Steve and I met while I was the community manager for a company called eFrenzy during the first San Francisco tech boom. I say first because, as we learned in 2000, what goes up must come down — especially when it’s valued at 100 times earnings. Like most dot coms then (and now), eFrenzy had no earnings. I’d tell you what my job there entailed but to be honest I’m not even sure what I did as “community manager.” That lack of earnings eventually caught up to us and resulted in a short tenure for everyone at eFrenzy. In fact, Steve is the only good thing that came out of my experience there.
I do recall that part of my job involved surfing eFrenzy’s website to make sure everything worked and to monitor customer reviews. I happened to be looking for a housecleaner, so I decided to start there. Steve’s ad stood out to me because it said he had many years of experience, excellent references, and, most important, he loved pets. Plus, he had the same name as my cat. Yes, I had a cat named Steven. That love of pets was important because the last housecleaner I had didn’t understand “Please keep the front door shut” in Spanish or in English, and Steven, who was only allowed in the backyard, escaped on several occasions. So I sent Steve (the man, not the cat) an eFrenzy message, and after a few glowing reference calls I hired him. That was more than a decade ago, and over the years, we’ve become best friends. When Jazzy was sick with cancer, Steve was the only person I trusted with her, and Jazzy loved her Uncle Steve more than anyone on earth besides me.
Several years ago I recommended that Steve put an ad in the Marina Times listing his services, which included housecleaning, pet sitting, running errands, and working as a personal assistant. He’d done all of those things for me with aplomb. Because Jazzy and I loved him so much, I knew our readers would, too. Steve is intelligent, funny, honest, and one of the nicest people you could ever meet. Jazzy happily gave him the Jazzy Paw of Approval for the ad, and I let him list me as his reference. At first, people called out of curiosity, mostly about Jazzy. It took several months for Steve to get his first job, but after that came a steady stream that continues until this day.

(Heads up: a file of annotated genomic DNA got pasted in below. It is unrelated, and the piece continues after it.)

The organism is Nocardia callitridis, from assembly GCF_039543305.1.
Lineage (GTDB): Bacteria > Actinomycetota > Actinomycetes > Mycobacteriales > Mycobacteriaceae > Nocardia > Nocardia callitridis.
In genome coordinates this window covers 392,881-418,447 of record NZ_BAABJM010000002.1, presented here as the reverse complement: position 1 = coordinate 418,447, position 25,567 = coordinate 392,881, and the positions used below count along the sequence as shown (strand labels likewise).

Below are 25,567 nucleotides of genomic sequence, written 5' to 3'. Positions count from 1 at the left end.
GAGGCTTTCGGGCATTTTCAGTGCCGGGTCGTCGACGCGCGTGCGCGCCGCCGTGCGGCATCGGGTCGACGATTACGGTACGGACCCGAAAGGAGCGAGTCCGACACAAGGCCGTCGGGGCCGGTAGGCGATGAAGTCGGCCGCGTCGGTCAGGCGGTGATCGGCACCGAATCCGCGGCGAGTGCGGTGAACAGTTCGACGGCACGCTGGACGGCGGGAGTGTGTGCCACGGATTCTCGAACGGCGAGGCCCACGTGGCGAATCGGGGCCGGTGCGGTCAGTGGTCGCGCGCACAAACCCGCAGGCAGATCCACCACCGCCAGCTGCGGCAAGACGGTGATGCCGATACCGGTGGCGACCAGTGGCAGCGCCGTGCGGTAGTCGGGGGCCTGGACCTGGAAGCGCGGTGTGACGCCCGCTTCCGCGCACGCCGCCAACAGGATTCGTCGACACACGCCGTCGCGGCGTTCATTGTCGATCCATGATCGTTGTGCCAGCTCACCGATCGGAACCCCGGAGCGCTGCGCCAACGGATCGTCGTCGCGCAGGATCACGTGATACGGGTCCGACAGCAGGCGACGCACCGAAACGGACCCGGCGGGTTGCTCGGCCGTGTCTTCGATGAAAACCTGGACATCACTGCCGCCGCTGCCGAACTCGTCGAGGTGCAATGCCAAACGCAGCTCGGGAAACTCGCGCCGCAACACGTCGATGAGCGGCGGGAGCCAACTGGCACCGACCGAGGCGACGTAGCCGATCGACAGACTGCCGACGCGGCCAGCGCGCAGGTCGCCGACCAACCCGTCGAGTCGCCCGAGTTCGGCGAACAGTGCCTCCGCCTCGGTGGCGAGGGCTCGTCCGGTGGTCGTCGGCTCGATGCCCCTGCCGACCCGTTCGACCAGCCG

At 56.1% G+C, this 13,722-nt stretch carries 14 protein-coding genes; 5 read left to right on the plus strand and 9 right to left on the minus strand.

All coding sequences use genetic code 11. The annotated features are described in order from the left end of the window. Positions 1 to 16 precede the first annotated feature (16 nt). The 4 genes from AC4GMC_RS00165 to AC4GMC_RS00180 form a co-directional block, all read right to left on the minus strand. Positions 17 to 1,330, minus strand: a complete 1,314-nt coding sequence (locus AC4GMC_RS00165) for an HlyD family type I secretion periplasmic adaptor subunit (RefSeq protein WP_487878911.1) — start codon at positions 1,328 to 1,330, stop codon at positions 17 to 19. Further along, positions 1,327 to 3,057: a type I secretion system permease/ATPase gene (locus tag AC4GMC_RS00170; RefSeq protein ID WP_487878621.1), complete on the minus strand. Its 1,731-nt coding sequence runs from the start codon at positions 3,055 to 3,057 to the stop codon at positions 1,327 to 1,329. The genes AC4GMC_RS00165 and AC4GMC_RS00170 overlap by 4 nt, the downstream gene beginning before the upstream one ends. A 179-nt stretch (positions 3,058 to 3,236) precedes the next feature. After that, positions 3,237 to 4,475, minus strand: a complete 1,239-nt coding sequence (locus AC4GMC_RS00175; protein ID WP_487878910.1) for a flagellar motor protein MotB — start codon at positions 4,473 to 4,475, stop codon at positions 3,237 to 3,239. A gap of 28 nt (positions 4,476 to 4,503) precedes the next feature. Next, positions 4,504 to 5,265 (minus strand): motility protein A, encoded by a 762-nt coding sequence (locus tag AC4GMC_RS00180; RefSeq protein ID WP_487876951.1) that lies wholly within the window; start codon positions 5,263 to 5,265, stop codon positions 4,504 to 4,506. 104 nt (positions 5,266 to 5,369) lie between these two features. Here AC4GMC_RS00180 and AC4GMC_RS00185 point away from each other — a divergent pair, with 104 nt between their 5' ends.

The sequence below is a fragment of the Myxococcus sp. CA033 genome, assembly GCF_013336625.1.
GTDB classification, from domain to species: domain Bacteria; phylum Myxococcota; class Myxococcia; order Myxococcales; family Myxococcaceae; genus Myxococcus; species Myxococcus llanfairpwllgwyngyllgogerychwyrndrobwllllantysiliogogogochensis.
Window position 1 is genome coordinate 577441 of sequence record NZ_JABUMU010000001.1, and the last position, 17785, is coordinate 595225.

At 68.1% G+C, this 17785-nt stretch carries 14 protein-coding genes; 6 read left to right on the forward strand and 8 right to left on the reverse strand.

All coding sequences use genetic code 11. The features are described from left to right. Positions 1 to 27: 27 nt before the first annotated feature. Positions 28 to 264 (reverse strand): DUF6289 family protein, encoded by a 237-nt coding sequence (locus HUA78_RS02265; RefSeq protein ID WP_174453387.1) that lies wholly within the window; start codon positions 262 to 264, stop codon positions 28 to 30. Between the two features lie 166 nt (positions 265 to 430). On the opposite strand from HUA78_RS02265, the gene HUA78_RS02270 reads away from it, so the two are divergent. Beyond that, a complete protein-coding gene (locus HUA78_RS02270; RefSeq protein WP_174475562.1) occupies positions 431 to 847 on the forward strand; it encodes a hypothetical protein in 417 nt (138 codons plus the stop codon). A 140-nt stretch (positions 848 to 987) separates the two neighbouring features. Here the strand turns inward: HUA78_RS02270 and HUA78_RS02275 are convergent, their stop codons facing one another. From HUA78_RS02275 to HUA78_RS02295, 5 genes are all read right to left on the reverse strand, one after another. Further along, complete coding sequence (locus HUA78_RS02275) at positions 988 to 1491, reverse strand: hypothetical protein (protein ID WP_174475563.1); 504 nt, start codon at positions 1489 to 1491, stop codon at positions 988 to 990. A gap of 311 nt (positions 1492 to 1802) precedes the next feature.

Sometimes Steve took Jazzy to work because many of his clients wanted to meet her, even if she just lounged on the sofa while Steve cleaned around her. When Steve adopted one of my foster dogs, Blue, in 2009, she and Jazzy became inseparable, frequently accompanying Steve to work until Jazzy’s death in 2012. As I’ve often said in this column, I adopted Skylar Grey immediately because it didn’t bring Jazzy back or honor her memory to let another pit bull die in a shelter. Because only 1 out of 100 pitties gets out of a shelter alive, what really honored Jazzy’s memory was saving another life, so that’s what I did. Now Blue plays mama the way Jazzy did with her, and Blue and Sky are two peas in a pod. (Like Jazzy, Sky loves her Uncle Steve and was happy to give him the Skylar Paw of Approval for his ad.)
Some of Steve’s clients need help running errands, which means a few hours driving around the city. Many of them request that the dogs come along, so Blue and Skylar are working girls. One of his clients, Mary, is a bright, witty, elegant woman who has lived in the Marina for many decades. She enjoys having Blue and Sky in the backseat while she and Steve drive around town, and she particularly enjoys Blue’s famous stealth behind-the-ear kisses. “You sweet creature,” she will say, and Blue, also known as Wiggles McGee, wags her entire behind (something I’m sure she learned from Jazzy).
Another client, Krista, had knee surgery, which makes driving difficult. She and Steve do errands every Friday and, like Mary, she enjoys having the dogs along for the ride. Rain or shine, the day often ends with a trip to Baker Beach after dropping Krista at home, but one day Krista asked if she could come along. She wasn’t able to walk down on the sand, she said, but she would love it if Steve could park his car where she could watch the dogs playing. And so, one sunny Friday afternoon, Steve did just that, and Krista was able to watch as Steve propelled a tennis ball, and Blue and Skylar chased it — and each other — in and out of the surf. While recovering from knee surgery sometimes takes its toll emotionally, Krista said watching the dogs playing on the beach made her happy.
Just months before Jazzy passed away, I gave Steve a poster featuring a drawing of a pit bull that resembled her, right down to that signature patch over one eye. It reads, “There is no psychiatrist in the world like a puppy licking your face.” Steve has the poster hanging in his apartment, a testament to the many people whose lives Jazzy touched during their trips to work, as well as to those still smiling at Blue’s stealth behind-the-ear kisses or the sight of Skylar’s Eighth Wonder of the World tongue flapping in the breeze as she pops her head out the window to see who’s getting in next.